Politics

I Hope to Repeal an Arcane Law That Could Be Misused to Ban Abortion Nationwide

A long discredited, arcane 150-year-old law is back in the news in 2024, and that should terrify anyone who supports reproductive freedom. Last week at the Supreme Court, the Comstock Act of 1873 was referenced on three separate occasions during oral arguments in a case dealing with access to mifepristone, one of two drugs typically used in medication abortions.

Anti-abortion activists like to bring up the Comstock Act because one of its clauses prohibits sending through the mail “every article, instrument, substance, drug, medicine or thing” that could possibly lead to an abortion. Even if the Supreme Court doesn’t take the bait, a newly re-elected President Trump could order his Department of Justice to start interpreting that line to mean that it is illegal to mail mifepristone — a safe, effective, Food and Drug Administration-approved drug — to doctors and pharmacies, as well as to patients directly. The same could go for medical supplies that are used in performing surgical abortions. That could effectively make abortion impossible to access even in places like Minnesota, which has affirmatively protected a woman’s right to choose by passing reproductive freedom laws.

In response, I’m prepared to fight back — including by introducing legislation to take away the Comstock Act as a tool to limit reproductive freedom.

Let me take a step back and explain how ridiculous it is that we’re even talking about this legislative relic today. The Comstock Act hasn’t been broadly enforced since the 1930s. The Biden administration considers it utterly irrelevant. Many legal experts consider it dead letter law. And once you know its back story, it becomes clear why no one has paid much attention to it in nearly a century.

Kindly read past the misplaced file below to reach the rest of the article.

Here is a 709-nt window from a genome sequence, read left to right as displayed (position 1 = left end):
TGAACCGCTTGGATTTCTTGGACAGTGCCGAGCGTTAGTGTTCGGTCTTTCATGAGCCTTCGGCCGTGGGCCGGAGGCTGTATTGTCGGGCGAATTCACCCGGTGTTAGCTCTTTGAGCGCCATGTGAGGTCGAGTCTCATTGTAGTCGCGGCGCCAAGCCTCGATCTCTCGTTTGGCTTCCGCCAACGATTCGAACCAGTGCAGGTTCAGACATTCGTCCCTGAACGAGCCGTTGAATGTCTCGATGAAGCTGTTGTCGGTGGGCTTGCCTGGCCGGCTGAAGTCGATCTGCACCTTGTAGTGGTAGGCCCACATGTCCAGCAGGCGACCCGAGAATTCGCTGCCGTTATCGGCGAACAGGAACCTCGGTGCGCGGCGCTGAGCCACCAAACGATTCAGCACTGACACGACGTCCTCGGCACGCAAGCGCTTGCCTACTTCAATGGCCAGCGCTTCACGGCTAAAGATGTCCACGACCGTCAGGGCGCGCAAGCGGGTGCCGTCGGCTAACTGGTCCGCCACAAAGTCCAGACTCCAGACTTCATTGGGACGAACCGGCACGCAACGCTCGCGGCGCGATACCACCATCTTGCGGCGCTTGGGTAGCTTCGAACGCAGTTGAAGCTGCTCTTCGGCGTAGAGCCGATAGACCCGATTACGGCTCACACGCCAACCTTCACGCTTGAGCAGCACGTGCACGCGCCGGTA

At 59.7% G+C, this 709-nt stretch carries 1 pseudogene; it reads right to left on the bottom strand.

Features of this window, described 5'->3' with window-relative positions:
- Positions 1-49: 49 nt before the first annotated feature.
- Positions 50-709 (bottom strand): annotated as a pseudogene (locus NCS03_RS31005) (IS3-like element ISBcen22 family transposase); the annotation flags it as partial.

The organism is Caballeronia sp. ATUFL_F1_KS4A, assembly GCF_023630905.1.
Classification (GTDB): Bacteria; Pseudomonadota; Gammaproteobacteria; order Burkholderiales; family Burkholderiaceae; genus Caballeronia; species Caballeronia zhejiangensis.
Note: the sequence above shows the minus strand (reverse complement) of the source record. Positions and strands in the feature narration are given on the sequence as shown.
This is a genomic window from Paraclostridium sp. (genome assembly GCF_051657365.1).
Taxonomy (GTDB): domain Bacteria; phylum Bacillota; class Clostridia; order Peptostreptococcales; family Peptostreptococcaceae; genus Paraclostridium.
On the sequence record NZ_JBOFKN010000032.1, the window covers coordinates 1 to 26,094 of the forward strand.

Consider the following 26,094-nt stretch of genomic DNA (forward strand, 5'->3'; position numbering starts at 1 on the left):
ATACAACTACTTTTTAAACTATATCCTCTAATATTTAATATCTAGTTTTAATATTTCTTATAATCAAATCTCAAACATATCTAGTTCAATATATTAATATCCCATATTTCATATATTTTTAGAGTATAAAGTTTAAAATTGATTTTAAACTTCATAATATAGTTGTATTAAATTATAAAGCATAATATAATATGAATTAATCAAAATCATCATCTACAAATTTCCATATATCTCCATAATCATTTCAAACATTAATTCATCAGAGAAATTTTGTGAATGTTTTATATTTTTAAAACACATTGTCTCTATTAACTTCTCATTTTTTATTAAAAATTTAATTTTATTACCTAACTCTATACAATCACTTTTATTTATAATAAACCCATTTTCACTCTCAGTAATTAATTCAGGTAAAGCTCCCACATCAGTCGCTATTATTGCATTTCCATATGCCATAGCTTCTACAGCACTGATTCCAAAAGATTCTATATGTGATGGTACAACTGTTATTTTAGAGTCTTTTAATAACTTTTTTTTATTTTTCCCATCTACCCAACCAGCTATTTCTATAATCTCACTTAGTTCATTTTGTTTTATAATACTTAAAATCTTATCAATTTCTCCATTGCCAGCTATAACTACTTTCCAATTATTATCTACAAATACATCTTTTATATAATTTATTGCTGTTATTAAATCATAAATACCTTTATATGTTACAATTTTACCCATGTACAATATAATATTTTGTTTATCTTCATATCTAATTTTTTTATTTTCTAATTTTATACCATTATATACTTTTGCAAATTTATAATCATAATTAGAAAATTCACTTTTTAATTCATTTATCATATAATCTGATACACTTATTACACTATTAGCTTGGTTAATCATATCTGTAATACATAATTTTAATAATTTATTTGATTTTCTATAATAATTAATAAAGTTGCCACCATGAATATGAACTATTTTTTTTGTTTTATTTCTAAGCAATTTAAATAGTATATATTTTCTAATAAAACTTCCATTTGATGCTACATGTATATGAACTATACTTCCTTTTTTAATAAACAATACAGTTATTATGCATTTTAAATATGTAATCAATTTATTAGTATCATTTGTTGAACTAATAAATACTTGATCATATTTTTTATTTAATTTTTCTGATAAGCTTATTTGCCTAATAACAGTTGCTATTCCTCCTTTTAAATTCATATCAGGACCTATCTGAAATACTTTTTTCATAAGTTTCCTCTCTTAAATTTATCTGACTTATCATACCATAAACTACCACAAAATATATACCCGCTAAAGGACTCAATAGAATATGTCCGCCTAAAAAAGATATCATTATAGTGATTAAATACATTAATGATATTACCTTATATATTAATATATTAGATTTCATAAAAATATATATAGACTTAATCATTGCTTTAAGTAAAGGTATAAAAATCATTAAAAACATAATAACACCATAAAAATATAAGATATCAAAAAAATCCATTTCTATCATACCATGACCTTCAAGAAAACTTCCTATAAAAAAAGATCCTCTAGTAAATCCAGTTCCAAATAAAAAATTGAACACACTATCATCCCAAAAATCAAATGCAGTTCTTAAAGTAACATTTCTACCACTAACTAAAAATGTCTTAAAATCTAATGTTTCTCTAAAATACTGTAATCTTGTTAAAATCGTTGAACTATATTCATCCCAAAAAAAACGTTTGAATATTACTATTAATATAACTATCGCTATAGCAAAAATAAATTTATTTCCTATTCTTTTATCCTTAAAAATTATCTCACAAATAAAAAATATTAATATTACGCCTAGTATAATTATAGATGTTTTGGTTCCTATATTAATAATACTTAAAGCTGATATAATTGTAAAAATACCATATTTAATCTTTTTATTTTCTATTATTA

Back in the 1860s, a former Civil War soldier from rural Connecticut named Anthony Comstock moved to New York City for work. He was shocked and appalled by what he found. Advertisements for contraception! Open discussions of sexual health! It all struck Comstock as terribly lewd and anti-Christian.

So he made it his mission to clean up society, creating the loftily named New York Society for the Suppression of Vice and gathering evidence for police raids on places that distributed material he thought was obscene or promoted indecent living. In the early 1870s he took his crusade to Washington, lobbying for federal legislation that would empower the post office to search for and seize anything in the mail that met Comstock’s criteria for being “obscene,” “lewd” or just plain “filthy.” Morality, as determined by Comstock, would be the law of the land, and Comstock himself would be its enforcer, appointed by Congress as a special agent of the post office.

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